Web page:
Cardiopulmonary resuscitation (CPR) is administered when someone's breathing or pulse stops. If both have stopped, then sudden death has occurred. While some of the causes of sudden death include poisoning, drowning, choking, suffocation, electrocution, or smoke inhalation, the most common cause is from heart attack.
The following are the most common symptoms of a heart attack. However, each individual may experience symptoms differently. Symptoms may include:
severe pressure, fullness, squeezing, pain and/or discomfort in the center of the chest that lasts for more than a few minutes
pain or discomfort that spreads to the shoulders, neck, arms, or jaw
chest pain that increases in intensity
chest pain that is not relieved by rest of by taking cardiac prescription medication
chest pain that occurs with any/all of the following (additional) symptoms of a heart attack:
sweating, cool, clammy skin, and/or paleness
shortness of breath
nausea or vomiting
dizziness or fainting
unexplained weakness or fatigue
rapid or irregular pulse
Although chest pain is the key warning sign of a heart attack, it may be confused with indigestion, pleurisy, pneumonia, or other disorders. It is important to note that not all of these symptoms are present in every heart attack.
If you or someone you know exhibits any of the above warning signs, act immediately. Call 911, or your local emergency number. If necessary, give CPR if you are trained, or ask someone who is. CPR certification means you have received the necessary training and practice and can comfortably perform this lifesaving technique. More than five million people each year receive training.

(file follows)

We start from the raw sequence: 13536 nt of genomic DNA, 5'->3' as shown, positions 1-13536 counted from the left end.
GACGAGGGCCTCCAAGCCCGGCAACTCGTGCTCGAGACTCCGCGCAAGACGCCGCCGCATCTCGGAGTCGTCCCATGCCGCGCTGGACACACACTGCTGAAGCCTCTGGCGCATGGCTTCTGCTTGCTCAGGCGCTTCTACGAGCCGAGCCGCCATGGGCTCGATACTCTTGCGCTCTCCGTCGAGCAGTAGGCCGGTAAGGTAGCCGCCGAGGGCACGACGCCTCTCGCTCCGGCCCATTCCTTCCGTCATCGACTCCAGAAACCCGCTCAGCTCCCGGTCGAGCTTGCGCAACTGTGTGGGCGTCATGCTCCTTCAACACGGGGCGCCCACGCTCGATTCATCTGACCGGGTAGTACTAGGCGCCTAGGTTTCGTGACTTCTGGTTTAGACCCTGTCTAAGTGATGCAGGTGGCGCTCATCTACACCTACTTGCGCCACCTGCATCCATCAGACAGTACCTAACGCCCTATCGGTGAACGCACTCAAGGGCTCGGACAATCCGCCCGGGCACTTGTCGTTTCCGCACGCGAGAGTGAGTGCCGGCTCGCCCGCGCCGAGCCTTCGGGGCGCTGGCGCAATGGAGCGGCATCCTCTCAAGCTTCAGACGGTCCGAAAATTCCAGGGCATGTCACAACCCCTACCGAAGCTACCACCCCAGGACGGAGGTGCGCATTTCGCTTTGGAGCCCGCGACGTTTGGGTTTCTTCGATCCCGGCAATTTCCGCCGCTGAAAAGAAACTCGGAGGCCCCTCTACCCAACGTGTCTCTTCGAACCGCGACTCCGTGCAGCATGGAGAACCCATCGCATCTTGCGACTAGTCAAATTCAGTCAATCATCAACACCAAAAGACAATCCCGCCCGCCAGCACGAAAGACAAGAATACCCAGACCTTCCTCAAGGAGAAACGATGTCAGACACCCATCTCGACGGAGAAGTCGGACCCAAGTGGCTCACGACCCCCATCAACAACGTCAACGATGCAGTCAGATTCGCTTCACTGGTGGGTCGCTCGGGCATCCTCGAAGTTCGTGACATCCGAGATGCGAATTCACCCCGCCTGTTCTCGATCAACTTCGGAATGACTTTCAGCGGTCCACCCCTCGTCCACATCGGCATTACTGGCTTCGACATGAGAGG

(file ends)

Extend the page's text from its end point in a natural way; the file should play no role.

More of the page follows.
Both the American Red Cross and the American Heart Association provide excellent training programs in CPR, which helps to save thousands of lives each year. Ask your physician or healthcare provider for more information on becoming trained in CPR.
With an increasing fear of disease among the public, some people may be reluctant to perform the mouth-to-mouth resuscitation portion of CPR. The American Heart Association is now recommending that 911 emergency dispatchers be trained to instruct reluctant bystanders in the compression-only CPR that involves no mouth contact. The technique involves pushing down on the victim's chest to force air into the lungs, which can help a heart attack victim survive three to five minutes long--possibly enough time until emergency medical services arrive.
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